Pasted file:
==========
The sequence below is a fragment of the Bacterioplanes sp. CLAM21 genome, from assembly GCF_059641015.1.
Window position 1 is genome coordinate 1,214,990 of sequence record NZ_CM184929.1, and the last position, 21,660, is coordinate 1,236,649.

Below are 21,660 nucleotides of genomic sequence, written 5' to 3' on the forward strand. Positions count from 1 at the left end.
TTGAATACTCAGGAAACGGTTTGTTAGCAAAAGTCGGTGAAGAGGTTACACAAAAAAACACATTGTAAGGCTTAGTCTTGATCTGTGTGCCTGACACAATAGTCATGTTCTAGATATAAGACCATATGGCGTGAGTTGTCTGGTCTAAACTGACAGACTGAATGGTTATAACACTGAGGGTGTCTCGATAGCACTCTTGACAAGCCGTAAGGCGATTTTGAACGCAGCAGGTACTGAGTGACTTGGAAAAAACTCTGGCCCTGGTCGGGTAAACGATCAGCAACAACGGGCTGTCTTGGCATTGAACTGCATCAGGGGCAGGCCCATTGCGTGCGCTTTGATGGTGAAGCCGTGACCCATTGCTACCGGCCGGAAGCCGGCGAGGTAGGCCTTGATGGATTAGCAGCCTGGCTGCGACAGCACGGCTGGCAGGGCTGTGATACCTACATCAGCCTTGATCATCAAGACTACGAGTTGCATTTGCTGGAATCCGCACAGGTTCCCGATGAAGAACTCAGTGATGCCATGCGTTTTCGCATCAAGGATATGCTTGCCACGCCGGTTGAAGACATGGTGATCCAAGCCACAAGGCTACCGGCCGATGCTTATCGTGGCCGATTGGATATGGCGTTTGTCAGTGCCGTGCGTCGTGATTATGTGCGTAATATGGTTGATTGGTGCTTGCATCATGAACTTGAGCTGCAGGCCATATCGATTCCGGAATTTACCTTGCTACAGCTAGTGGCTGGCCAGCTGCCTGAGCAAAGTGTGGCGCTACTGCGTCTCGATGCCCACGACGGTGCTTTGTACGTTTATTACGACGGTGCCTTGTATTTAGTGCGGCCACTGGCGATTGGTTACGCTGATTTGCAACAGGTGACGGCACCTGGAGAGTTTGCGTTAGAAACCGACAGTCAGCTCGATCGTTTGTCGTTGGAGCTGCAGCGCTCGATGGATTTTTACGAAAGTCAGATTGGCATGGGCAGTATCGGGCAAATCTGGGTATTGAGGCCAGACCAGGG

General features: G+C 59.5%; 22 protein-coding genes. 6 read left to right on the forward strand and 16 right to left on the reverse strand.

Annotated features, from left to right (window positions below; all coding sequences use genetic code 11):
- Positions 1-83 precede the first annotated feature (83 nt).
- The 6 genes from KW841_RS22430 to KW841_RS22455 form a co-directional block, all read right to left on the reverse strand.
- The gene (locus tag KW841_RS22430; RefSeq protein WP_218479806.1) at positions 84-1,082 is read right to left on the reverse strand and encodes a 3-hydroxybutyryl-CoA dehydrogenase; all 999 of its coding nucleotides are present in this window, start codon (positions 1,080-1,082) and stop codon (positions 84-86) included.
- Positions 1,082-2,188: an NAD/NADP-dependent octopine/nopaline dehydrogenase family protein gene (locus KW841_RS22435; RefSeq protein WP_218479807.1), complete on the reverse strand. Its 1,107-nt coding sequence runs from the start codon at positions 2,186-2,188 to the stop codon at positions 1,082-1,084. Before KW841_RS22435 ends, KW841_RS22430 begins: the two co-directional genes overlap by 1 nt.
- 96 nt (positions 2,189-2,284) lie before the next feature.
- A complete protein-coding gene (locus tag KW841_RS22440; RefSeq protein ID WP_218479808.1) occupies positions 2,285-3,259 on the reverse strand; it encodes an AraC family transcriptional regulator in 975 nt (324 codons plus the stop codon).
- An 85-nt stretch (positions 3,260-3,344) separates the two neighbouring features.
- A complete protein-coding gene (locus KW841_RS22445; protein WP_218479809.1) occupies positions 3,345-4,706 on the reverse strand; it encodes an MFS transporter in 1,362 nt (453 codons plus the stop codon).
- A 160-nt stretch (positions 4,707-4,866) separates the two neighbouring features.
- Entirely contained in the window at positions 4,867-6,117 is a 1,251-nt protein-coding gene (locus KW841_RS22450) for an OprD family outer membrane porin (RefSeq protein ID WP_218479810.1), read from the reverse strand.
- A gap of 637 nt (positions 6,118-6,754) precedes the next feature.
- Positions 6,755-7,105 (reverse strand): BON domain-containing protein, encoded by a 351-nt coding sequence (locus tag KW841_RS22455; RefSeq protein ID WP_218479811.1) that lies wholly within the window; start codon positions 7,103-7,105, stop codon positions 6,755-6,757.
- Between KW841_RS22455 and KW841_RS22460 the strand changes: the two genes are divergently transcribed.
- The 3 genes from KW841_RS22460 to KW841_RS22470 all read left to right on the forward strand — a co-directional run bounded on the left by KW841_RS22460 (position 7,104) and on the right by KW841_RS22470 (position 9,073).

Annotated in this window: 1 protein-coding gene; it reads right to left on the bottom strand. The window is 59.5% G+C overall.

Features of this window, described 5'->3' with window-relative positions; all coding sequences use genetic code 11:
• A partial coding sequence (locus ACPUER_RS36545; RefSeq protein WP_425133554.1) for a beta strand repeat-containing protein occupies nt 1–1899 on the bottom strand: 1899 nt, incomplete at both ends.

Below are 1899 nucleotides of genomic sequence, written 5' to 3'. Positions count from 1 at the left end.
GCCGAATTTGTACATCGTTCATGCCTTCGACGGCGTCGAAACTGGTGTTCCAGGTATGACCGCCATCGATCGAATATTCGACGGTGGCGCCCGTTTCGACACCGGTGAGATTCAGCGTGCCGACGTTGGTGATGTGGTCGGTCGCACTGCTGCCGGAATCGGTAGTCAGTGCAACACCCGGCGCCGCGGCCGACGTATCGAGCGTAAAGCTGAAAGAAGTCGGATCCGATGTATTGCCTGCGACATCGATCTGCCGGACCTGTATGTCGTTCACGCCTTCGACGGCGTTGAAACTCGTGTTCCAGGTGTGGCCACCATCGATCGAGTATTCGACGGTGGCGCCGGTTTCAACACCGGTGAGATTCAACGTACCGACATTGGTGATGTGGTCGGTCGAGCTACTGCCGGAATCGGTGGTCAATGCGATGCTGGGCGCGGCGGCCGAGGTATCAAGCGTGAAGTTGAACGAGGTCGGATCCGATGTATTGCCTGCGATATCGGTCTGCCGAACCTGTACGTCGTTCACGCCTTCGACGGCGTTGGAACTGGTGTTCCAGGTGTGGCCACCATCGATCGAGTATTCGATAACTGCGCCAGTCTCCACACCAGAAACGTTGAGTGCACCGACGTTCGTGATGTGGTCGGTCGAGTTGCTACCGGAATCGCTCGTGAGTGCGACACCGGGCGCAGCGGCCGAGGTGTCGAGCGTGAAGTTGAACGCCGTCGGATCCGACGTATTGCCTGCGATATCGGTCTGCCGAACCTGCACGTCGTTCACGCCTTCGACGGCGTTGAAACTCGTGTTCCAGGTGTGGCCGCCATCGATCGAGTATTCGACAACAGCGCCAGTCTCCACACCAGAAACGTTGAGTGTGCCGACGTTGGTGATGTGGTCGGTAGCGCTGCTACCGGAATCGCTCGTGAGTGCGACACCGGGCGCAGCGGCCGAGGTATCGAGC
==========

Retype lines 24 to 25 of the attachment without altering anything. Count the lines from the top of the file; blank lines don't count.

Below are 1899 nucleotides of genomic sequence, written 5' to 3'. Positions count from 1 at the left end.
GCCGAATTTGTACATCGTTCATGCCTTCGACGGCGTCGAAACTGGTGTTCCAGGTATGACCGCCATCGATCGAATATTCGACGGTGGCGCCCGTTTCGACACCGGTGAGATTCAGCGTGCCGACGTTGGTGATGTGGTCGGTCGCACTGCTGCCGGAATCGGTAGTCAGTGCAACACCCGGCGCCGCGGCCGACGTATCGAGCGTAAAGCTGAAAGAAGTCGGATCCGATGTATTGCCTGCGACATCGATCTGCCGGACCTGTATGTCGTTCACGCCTTCGACGGCGTTGAAACTCGTGTTCCAGGTGTGGCCACCATCGATCGAGTATTCGACGGTGGCGCCGGTTTCAACACCGGTGAGATTCAACGTACCGACATTGGTGATGTGGTCGGTCGAGCTACTGCCGGAATCGGTGGTCAATGCGATGCTGGGCGCGGCGGCCGAGGTATCAAGCGTGAAGTTGAACGAGGTCGGATCCGATGTATTGCCTGCGATATCGGTCTGCCGAACCTGTACGTCGTTCACGCCTTCGACGGCGTTGGAACTGGTGTTCCAGGTGTGGCCACCATCGATCGAGTATTCGATAACTGCGCCAGTCTCCACACCAGAAACGTTGAGTGCACCGACGTTCGTGATGTGGTCGGTCGAGTTGCTACCGGAATCGCTCGTGAGTGCGACACCGGGCGCAGCGGCCGAGGTGTCGAGCGTGAAGTTGAACGCCGTCGGATCCGACGTATTGCCTGCGATATCGGTCTGCCGAACCTGCACGTCGTTCACGCCTTCGACGGCGTTGAAACTCGTGTTCCAGGTGTGGCCGCCATCGATCGAGTATTCGACAACAGCGCCAGTCTCCACACCAGAAACGTTGAGTGTGCCGACGTTGGTGATGTGGTCGGTAGCGCTGCTACCGGAATCGCTCGTGAGTGCGACACCGGGCGCAGCGGCCGAGGTATCGAGC